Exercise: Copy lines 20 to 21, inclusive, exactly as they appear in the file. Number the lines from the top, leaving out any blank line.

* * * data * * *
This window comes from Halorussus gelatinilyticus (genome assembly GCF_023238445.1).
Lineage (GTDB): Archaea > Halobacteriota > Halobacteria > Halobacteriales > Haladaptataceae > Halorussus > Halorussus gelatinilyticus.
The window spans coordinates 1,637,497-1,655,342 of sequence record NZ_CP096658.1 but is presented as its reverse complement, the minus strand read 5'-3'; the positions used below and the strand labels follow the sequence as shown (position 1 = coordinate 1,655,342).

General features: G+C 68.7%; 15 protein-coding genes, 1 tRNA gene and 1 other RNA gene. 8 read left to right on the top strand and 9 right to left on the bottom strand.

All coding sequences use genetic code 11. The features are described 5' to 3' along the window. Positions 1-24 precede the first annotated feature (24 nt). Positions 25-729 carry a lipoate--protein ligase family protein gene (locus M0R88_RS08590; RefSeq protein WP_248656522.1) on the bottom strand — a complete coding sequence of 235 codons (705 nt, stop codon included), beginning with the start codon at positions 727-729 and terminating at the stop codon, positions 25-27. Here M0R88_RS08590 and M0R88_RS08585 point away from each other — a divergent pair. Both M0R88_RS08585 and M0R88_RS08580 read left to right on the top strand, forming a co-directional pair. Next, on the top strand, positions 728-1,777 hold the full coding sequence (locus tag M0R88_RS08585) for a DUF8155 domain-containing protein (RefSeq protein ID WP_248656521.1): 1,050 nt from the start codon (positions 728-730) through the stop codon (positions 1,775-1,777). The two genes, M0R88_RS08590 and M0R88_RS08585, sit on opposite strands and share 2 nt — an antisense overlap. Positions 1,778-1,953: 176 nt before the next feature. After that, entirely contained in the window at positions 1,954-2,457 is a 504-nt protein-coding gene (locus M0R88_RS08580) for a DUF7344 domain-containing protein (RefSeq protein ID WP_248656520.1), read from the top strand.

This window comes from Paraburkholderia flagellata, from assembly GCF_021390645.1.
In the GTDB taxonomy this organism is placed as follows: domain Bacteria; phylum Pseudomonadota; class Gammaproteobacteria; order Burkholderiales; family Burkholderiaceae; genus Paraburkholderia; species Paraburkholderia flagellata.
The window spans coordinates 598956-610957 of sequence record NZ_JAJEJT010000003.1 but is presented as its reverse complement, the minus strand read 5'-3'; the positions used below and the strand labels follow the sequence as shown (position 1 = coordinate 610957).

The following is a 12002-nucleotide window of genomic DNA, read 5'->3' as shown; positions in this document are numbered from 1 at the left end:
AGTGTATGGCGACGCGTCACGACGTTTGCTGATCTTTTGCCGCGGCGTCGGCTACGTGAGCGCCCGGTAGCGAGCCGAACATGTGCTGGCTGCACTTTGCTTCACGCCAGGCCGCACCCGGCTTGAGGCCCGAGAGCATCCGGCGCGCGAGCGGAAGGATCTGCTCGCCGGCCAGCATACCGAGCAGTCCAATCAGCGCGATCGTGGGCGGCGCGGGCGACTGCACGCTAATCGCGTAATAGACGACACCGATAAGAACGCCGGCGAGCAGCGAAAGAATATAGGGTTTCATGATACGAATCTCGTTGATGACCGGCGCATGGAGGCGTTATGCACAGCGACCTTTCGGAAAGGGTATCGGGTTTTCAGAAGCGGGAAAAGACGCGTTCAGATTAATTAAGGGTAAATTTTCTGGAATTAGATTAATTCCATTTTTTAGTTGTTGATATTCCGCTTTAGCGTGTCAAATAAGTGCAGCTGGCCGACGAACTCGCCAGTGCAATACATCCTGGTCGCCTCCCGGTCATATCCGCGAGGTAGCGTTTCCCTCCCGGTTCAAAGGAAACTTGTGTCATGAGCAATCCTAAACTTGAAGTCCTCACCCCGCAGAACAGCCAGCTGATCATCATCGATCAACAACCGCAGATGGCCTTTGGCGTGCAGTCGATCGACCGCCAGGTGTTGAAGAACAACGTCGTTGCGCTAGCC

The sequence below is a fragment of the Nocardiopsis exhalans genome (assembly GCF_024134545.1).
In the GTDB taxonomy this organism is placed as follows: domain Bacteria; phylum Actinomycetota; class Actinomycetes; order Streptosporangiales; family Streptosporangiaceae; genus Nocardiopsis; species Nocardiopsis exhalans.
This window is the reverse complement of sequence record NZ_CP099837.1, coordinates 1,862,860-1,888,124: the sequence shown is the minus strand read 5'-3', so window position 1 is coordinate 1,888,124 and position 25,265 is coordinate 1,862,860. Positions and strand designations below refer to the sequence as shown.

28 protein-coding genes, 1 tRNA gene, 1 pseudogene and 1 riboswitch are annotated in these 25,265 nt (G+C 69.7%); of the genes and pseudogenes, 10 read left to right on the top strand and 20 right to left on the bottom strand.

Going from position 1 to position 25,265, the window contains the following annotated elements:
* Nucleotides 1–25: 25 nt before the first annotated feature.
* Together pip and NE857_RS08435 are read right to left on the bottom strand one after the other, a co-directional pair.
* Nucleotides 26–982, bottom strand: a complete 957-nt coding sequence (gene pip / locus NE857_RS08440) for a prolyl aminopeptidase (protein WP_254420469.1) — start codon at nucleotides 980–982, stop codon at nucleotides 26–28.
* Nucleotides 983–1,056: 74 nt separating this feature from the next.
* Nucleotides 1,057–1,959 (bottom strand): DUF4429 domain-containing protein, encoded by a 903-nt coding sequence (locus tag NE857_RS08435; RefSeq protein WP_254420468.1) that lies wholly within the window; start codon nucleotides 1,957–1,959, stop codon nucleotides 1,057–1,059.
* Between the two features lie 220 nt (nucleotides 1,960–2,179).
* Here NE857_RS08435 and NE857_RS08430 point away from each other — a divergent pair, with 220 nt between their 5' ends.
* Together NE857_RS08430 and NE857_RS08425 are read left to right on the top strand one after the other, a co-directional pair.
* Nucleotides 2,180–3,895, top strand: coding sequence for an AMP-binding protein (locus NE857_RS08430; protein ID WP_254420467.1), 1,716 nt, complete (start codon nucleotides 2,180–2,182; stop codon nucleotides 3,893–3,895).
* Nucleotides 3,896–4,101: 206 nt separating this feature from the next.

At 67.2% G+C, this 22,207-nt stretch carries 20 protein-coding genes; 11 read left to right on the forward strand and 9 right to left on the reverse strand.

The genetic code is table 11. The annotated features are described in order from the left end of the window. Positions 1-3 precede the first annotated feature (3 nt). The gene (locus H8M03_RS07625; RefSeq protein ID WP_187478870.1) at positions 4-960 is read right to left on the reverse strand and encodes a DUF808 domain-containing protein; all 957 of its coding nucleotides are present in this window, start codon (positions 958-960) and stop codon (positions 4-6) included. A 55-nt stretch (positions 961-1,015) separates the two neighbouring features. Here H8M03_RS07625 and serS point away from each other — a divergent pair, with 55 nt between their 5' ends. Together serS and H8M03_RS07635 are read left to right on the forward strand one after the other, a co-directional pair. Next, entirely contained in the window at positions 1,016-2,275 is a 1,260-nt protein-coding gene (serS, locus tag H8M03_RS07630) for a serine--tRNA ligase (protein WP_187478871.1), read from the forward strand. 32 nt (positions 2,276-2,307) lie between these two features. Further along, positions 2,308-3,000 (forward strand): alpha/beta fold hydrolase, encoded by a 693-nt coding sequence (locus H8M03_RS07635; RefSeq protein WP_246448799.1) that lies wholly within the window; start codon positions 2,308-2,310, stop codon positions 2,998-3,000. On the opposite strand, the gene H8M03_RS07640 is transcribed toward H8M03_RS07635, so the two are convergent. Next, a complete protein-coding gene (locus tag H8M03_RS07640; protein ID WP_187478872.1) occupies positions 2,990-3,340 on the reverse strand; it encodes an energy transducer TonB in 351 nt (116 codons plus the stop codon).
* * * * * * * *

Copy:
* Nucleotides 1,057–1,959 (bottom strand): DUF4429 domain-containing protein, encoded by a 903-nt coding sequence (locus tag NE857_RS08435; RefSeq protein WP_254420468.1) that lies wholly within the window; start codon nucleotides 1,957–1,959, stop codon nucleotides 1,057–1,059.
* Between the two features lie 220 nt (nucleotides 1,960–2,179).